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I understand that the geolocation of a server impacts search engine rankings. But does server time affect SEO in any manner? For example, assume that my server is located in the US. If I set the timezone to a different country for administrative purposes (to help an offshore team working from that country) does it affect rankings in the US?

  • In my thought, google ranking algorithm is based upon the different 200 elements. Except server timezone, there are many ranking elements, so you don't worry about server timezone. – seo pine Aug 31 at 20:50
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    How does a search engine know what time/timezone a server is set to? In what way do you think "the geolocation of a server impacts search engine rankings"? – MrWhite Sep 1 at 1:00
  • My doubt is that server time could be explicitly or implicitly found in some response header (especially those related to date/time). If so, search bots can read them and assign some importance? Please correct me if I am wrong. Regarding geolocation, provided there is no full website caching (caching such as in Cloudflare/CloudFront), the performance will be at its best around the location of the server. (For example, a US server could serve pages faster in the US compared to say Australia.) – Kannan Sep 1 at 2:02
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    That's the thing, I don't think it's possible for a "search bot" to (reliably) determine the server time/timezone. All HTTP date-times are GMT, regardless of server time. The bot only sees the response from the website in front of the server - which is free to set the time/timezone to anything. – MrWhite Sep 2 at 9:00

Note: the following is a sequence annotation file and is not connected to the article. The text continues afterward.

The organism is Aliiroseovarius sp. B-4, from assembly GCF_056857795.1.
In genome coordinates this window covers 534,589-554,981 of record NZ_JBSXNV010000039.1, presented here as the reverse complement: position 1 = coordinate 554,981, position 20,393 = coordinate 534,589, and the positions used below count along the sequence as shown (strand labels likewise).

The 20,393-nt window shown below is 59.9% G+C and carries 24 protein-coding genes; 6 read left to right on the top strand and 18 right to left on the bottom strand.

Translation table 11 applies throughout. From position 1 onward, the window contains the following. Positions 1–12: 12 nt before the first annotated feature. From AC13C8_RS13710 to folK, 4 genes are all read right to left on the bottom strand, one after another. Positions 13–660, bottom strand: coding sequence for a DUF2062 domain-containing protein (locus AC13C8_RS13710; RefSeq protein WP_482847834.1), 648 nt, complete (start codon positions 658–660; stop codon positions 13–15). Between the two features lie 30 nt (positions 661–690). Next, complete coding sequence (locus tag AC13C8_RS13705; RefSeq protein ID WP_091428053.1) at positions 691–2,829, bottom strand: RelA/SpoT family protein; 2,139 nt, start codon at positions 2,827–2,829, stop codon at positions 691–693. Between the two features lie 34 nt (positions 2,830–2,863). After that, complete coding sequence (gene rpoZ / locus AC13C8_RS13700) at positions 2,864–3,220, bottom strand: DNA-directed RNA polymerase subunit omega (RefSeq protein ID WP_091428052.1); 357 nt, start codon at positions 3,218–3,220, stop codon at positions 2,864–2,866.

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Unless your pages use PHP or another server side language to write the date into them, Google should have no idea what time zone your server is set to.

HTTP headers do have the date and time, but they should be in GMT, not in the server's local time zone. The syntax for the Date header is: Date: <day-name>, <day> <month> <year> <hour>:<minute>:<second> GMT. Other headers with the date such as Last-Modified are specified the same way.

Exclusively using GMT for HTTP headers is implemented correctly on all webservers I've tested. You can see it on this site:

$ curl -s --head https://webmasters.stackexchange.com/ | grep date
date: Wed, 02 Sep 2020 13:11:34 GMT

You don't need to worry about Google using the server time zone because it shouldn't have access to it for your site or most sites.

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Does server timezone affect SEO?

No.

I understand that the geolocation of a server impacts search engine rankings.

Only indirectly. Major search engines don't care where the files are coming from.

If I set the timezone to a different country for administrative purposes (to help an offshore team working from that country) does it affect rankings in the US?

I have seen zero evidence to suggest it would. It's far too easy to exploit.

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    Larger sites are typically hosted/distributed all over the world and spread out across multiple servers in many cases. The location where the files actually "reside" is entirely irrelevant to SEO and can't reliably be derived by the timezone that the server's clock is set to. – Greg Nickoloff Sep 2 at 16:24

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